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Lift Truck Issue: Operators are the heart and soul

If there’s one piece of equipment that deserves the majority of our attention for a given month it would have to be the lift truck—what we traditionally call the backbone, the workhorse, the most fundamental piece of equipment to be found in any materials handling operation. By Michael Levans




If there’s one piece of equipment that deserves the majority of our attention for a given month it would have to be the lift truck—what we traditionally call the backbone, the workhorse, the most fundamental piece of equipment to be found in any materials handling operation.

In fact, this marks the 7th installment of Modern’s special “Lift Truck Issue,” a month in which we devote most of our pages to giving warehouse and distribution center professionals a comprehensive snapshot of the current lift truck market, track where the market stands in the technological continuum, illustrate the evolution of truck usage, and see how suppliers are keeping pace with the needs of evolving, data-hungry operations.

While we usually kick things off with a case study on a unique application of a lift truck fleet, this year we decided to pull back a bit and offer a 30,000-foot view of how manufacturers and fleet managers are putting time, brainpower and a whole lot of effort into the innovations that are keeping operators comfortable and efficient throughout an eight-hour shift.

“And that’s where the leading-edge innovation should be going, because when you boil it all down, operators will always be the heart and soul of the fleet,” says senior editor Josh Bond, whose thought-provoking piece “Operators: Drivers of change” kicks off our lift truck coverage.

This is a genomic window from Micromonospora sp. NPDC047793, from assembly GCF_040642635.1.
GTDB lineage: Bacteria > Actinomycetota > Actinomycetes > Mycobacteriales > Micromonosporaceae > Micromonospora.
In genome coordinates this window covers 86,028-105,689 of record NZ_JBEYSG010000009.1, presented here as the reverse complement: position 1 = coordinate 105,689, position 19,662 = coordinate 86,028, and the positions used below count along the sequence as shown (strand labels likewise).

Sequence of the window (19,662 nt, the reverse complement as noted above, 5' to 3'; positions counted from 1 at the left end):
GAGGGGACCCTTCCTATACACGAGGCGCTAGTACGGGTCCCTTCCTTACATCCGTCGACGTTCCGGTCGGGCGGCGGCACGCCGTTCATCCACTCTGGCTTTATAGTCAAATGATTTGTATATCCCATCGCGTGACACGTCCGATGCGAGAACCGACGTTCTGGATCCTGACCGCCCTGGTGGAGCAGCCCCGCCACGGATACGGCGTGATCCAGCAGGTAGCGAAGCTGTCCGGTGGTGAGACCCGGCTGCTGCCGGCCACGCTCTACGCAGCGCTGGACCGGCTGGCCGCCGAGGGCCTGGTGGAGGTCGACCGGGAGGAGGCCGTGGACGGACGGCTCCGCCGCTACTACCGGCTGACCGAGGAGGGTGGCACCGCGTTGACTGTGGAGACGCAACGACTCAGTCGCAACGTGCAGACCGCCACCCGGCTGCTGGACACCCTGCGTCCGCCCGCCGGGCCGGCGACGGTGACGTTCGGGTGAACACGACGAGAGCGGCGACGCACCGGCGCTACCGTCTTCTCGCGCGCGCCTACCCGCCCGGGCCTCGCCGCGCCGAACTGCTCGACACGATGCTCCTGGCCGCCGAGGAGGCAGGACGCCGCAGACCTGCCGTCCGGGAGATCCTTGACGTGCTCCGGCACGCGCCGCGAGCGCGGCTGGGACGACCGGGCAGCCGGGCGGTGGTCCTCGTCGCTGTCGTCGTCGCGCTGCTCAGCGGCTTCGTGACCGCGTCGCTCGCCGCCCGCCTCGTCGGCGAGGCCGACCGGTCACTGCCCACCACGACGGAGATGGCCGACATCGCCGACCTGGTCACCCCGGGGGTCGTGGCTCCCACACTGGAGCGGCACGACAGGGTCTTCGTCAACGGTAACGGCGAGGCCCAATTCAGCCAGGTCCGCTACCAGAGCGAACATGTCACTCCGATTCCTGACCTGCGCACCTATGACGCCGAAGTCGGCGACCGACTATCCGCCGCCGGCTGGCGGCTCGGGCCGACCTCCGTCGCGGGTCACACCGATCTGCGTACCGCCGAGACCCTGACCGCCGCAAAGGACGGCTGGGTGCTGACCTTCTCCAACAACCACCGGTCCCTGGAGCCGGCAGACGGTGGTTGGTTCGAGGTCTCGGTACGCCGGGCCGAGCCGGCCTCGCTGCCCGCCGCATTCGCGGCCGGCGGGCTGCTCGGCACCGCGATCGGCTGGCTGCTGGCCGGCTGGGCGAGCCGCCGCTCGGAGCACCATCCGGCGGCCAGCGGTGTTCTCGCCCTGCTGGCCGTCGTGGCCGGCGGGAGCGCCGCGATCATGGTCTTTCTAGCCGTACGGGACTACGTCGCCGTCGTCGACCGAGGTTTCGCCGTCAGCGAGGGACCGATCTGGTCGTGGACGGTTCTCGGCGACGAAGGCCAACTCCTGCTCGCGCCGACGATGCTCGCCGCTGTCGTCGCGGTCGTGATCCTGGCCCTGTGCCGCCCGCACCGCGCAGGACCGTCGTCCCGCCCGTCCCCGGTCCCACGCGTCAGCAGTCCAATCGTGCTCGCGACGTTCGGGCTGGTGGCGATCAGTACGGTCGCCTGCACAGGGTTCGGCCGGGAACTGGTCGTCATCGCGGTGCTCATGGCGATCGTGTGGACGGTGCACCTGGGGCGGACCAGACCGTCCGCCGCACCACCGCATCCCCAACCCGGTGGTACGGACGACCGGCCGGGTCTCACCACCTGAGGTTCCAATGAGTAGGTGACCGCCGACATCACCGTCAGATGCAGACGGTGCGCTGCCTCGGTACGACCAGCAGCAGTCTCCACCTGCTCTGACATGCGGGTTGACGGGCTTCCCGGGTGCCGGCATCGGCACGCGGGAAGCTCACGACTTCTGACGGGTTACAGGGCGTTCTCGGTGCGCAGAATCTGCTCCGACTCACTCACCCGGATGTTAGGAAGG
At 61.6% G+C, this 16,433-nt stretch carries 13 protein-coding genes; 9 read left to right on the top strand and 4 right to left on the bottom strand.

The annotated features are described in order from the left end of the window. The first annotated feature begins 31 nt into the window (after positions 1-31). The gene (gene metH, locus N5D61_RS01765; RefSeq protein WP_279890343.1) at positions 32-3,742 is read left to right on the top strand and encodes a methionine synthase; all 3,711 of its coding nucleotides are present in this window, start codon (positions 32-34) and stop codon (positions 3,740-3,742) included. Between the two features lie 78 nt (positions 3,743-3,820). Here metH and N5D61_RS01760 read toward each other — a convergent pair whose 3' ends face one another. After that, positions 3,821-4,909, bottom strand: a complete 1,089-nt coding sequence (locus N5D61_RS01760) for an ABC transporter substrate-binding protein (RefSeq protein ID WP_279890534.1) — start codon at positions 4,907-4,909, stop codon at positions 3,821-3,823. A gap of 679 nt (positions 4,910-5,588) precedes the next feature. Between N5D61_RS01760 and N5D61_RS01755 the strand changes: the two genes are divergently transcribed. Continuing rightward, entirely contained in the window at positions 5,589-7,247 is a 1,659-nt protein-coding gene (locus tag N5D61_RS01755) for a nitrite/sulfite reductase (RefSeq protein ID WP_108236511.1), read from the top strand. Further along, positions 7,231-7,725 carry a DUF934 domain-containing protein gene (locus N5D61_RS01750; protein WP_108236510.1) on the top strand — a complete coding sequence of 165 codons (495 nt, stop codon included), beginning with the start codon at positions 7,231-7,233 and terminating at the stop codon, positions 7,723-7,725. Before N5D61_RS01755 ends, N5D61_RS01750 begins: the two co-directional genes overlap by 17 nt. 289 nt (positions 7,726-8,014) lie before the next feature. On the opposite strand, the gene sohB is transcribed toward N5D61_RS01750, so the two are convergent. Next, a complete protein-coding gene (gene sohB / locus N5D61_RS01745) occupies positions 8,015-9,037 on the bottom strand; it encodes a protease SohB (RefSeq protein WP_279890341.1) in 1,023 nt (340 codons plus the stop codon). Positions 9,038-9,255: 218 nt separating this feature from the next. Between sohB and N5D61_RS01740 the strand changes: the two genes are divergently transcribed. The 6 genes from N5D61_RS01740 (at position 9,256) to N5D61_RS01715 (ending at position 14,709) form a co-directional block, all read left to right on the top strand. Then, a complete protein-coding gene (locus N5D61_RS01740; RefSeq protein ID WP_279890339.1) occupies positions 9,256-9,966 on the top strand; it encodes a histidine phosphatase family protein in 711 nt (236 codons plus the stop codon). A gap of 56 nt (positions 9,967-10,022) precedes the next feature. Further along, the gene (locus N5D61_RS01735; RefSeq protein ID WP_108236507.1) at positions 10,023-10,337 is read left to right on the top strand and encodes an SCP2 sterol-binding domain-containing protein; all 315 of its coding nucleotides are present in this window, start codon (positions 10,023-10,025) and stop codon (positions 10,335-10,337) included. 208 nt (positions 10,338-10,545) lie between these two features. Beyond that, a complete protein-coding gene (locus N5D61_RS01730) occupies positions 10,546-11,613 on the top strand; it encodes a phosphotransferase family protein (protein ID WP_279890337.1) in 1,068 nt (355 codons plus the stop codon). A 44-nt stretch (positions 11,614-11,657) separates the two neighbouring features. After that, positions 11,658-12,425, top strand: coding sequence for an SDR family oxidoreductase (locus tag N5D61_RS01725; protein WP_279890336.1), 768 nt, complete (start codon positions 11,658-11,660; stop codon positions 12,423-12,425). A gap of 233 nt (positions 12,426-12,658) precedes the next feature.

During our conversation after he wrapped up his reporting, Bond referenced the results of a recent Boston Consulting Group survey designed to capture the top factors for employee happiness. Based on more than 200,000 responses, the firm reported that “salary” barely made it into the top 10—a result that actually validates emerging themes we’re seeing across our own readership surveys (Modern & Logistics Management), and one that certainly supports the industry’s enhanced focus on the operator.

“Instead, employees cited things like appreciation for their work, opportunities for career development and job security,” says Bond. “When rolled up in aggregate, its easy to see that this industry-wide focus on improved lift truck design and performance helps improve all three of those vital satisfaction areas.”

As Bond reports, operators now have the keys to much more than just a lift truck, as this operator-centric approach to lift truck innovation—from the design phase to application customization—has opened tremendous opportunity to develop skill sets and improve overall workforce satisfaction.

“Operators are now in a position to contribute to the development of the equipment, the makeup of the fleet and their own futures in unprecedented ways,” adds Bond. “I guess you can say that they’re truly in the driver’s seat of innovation.”




About the author
Michael Levans, Group Editorial Director
Michael Levans is Group Editorial Director of Peerless Media’s Supply Chain Group of publications and websites including Logistics Management, Supply Chain Management Review, Modern Materials Handling, and Material Handling Product News. He’s a 23-year publishing veteran who started out at the Pittsburgh Press as a business reporter and has spent the last 17 years in the business-to-business press. He’s been covering the logistics and supply chain markets for the past seven years. You can reach him at [email protected]
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